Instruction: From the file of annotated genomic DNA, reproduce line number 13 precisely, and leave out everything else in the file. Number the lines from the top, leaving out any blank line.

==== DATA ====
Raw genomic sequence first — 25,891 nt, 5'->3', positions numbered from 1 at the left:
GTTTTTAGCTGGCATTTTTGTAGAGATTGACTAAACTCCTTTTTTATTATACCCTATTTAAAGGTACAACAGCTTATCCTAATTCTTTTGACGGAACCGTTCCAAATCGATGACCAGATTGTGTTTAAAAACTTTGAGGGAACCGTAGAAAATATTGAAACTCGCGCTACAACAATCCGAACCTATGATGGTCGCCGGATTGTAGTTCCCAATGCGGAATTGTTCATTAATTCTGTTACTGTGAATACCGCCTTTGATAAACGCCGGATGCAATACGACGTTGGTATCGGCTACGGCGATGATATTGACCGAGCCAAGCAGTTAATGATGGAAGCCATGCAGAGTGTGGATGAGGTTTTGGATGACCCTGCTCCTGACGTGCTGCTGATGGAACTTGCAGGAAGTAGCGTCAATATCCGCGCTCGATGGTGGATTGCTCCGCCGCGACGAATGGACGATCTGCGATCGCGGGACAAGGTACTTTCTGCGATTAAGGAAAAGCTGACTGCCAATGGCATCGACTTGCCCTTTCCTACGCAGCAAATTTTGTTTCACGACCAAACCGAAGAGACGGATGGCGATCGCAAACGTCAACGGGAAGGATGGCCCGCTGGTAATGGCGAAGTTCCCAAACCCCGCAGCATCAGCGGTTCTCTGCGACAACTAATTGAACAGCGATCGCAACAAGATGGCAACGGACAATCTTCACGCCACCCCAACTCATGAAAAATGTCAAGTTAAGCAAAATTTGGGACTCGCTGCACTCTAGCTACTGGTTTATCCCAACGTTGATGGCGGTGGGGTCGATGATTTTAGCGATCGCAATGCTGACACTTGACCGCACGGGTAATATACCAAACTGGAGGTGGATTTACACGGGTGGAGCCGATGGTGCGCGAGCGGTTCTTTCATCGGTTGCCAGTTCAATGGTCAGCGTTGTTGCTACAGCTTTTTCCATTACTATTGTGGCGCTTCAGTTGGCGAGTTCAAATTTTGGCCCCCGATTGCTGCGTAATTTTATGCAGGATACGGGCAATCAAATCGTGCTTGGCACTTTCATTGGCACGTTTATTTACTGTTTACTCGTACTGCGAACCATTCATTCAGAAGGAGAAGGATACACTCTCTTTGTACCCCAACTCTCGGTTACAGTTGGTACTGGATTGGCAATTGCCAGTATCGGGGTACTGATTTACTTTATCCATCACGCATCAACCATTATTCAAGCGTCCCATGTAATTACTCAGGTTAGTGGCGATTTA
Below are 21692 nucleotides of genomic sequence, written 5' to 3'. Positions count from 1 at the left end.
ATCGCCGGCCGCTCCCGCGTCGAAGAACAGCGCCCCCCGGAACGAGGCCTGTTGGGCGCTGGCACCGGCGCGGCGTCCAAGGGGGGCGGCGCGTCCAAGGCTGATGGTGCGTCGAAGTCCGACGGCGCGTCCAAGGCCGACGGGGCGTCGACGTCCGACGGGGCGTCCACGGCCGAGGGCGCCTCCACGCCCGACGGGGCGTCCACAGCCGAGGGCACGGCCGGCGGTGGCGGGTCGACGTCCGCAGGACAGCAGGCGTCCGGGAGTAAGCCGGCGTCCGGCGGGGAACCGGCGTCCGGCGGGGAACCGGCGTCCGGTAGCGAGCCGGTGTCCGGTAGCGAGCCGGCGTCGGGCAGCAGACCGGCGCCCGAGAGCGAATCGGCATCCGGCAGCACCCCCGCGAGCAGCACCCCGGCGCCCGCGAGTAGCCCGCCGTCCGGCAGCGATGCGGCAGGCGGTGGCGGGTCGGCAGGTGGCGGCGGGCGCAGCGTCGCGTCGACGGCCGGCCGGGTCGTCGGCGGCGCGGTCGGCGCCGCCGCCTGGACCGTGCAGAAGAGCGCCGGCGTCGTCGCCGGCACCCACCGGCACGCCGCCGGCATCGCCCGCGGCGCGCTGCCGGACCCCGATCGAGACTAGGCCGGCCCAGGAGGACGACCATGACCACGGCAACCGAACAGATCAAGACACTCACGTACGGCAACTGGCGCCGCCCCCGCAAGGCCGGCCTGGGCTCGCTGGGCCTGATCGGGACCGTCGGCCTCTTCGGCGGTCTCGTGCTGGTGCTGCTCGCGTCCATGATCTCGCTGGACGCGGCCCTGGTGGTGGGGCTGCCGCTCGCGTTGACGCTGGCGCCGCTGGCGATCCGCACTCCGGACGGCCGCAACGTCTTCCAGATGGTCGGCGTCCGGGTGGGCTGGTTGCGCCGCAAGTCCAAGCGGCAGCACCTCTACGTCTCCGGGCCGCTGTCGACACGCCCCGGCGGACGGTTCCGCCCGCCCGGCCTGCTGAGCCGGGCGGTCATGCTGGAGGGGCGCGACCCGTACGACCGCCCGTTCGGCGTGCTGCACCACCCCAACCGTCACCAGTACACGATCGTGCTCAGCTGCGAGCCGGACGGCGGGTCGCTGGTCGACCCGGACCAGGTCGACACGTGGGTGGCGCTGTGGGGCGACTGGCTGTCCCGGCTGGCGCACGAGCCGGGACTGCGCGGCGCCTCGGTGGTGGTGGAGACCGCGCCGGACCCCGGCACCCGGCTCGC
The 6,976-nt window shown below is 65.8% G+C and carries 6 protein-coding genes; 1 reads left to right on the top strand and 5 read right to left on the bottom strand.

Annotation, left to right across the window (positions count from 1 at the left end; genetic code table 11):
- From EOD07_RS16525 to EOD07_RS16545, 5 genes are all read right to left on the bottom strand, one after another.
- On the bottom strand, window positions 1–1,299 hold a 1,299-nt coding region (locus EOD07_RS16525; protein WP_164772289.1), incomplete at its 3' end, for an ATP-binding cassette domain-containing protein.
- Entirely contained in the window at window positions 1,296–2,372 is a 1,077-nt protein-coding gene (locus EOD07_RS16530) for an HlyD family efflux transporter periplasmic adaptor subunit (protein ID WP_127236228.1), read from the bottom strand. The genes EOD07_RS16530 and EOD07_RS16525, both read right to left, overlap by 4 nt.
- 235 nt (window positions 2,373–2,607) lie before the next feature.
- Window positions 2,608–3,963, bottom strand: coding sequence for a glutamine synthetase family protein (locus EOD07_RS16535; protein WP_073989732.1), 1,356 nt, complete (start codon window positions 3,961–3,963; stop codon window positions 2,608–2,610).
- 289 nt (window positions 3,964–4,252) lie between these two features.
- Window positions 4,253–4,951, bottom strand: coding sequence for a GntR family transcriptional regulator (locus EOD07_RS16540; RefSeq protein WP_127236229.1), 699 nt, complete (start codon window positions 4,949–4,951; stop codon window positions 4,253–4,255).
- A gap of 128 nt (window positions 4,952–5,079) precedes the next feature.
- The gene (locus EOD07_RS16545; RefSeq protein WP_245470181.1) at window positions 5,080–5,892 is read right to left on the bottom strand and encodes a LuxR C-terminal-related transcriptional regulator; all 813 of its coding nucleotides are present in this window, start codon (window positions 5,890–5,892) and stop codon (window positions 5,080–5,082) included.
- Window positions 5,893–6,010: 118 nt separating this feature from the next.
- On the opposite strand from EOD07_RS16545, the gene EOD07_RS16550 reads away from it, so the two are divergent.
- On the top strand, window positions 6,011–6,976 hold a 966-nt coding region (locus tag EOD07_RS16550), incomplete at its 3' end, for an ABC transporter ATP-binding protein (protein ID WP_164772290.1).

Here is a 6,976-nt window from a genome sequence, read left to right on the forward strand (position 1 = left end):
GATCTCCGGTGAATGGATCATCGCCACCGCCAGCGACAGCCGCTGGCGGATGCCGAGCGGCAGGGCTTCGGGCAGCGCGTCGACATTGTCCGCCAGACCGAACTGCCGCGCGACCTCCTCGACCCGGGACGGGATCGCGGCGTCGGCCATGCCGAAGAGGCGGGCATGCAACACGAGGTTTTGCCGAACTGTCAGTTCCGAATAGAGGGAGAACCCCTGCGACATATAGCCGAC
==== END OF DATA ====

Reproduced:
- Window positions 4,253–4,951, bottom strand: coding sequence for a GntR family transcriptional regulator (locus EOD07_RS16540; RefSeq protein WP_127236229.1), 699 nt, complete (start codon window positions 4,949–4,951; stop codon window positions 4,253–4,255).